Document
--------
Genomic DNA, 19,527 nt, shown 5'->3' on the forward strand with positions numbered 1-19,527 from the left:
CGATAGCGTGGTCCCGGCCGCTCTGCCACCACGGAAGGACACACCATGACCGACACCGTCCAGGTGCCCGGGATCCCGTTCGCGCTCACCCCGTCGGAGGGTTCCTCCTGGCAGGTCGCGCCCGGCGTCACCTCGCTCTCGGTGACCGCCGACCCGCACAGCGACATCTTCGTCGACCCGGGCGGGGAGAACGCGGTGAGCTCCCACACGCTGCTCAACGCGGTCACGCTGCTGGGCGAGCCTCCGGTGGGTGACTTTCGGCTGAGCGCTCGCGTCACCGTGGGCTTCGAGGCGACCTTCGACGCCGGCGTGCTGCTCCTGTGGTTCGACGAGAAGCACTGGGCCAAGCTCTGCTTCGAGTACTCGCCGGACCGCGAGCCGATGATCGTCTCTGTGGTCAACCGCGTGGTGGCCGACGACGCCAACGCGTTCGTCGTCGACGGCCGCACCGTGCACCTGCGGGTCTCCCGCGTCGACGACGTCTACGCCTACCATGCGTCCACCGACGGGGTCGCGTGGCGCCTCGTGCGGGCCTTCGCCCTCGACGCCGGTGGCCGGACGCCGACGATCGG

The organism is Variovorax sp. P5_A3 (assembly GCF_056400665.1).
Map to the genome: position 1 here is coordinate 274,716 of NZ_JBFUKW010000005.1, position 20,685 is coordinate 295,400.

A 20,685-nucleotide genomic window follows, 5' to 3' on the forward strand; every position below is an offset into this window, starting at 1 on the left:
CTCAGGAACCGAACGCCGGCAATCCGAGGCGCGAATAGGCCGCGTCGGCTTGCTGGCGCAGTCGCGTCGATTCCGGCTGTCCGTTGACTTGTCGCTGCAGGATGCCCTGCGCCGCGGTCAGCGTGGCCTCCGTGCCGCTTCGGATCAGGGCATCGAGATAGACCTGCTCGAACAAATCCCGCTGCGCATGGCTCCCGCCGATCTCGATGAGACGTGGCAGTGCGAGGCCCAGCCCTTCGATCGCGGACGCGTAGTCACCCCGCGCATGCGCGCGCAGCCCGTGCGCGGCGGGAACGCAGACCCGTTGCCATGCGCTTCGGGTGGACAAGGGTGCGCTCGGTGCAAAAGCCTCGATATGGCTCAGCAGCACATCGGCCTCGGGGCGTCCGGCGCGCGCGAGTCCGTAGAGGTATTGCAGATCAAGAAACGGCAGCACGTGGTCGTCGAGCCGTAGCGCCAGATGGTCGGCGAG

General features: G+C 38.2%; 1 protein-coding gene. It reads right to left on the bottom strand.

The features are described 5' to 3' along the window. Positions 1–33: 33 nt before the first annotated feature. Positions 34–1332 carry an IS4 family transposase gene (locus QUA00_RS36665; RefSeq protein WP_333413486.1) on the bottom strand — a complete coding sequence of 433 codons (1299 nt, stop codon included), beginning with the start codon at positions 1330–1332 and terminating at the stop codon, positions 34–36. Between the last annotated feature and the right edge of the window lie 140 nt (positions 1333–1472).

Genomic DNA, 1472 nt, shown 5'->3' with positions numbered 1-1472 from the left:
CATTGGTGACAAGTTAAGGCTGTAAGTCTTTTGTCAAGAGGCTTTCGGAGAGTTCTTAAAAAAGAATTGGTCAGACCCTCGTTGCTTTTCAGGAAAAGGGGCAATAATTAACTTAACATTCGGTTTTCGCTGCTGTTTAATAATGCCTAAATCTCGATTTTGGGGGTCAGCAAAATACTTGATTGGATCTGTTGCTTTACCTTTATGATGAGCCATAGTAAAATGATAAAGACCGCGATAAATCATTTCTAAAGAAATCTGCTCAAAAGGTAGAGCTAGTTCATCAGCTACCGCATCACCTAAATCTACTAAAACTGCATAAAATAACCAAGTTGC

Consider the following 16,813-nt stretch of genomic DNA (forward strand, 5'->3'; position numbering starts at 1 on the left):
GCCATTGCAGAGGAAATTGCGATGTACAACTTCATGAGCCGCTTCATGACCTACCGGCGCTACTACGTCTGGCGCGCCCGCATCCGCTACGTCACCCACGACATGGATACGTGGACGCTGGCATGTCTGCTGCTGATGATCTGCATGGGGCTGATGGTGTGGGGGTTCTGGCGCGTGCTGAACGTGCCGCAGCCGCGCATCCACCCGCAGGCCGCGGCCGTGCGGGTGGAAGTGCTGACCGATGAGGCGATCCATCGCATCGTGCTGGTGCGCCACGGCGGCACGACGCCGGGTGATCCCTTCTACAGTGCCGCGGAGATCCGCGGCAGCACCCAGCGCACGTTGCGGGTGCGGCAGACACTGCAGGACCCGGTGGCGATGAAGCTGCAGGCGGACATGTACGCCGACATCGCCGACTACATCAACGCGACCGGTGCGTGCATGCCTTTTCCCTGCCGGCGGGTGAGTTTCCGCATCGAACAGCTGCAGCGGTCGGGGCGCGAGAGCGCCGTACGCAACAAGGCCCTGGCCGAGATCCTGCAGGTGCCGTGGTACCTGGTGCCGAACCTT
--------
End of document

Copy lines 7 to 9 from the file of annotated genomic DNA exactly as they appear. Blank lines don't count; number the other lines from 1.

General features: G+C 38.2%; 1 protein-coding gene. It reads right to left on the bottom strand.

The features are described 5' to 3' along the window. Positions 1–33: 33 nt before the first annotated feature. Positions 34–1332 carry an IS4 family transposase gene (locus QUA00_RS36665; RefSeq protein WP_333413486.1) on the bottom strand — a complete coding sequence of 433 codons (1299 nt, stop codon included), beginning with the start codon at positions 1330–1332 and terminating at the stop codon, positions 34–36. Between the last annotated feature and the right edge of the window lie 140 nt (positions 1333–1472).

Genomic DNA, 1472 nt, shown 5'->3' with positions numbered 1-1472 from the left: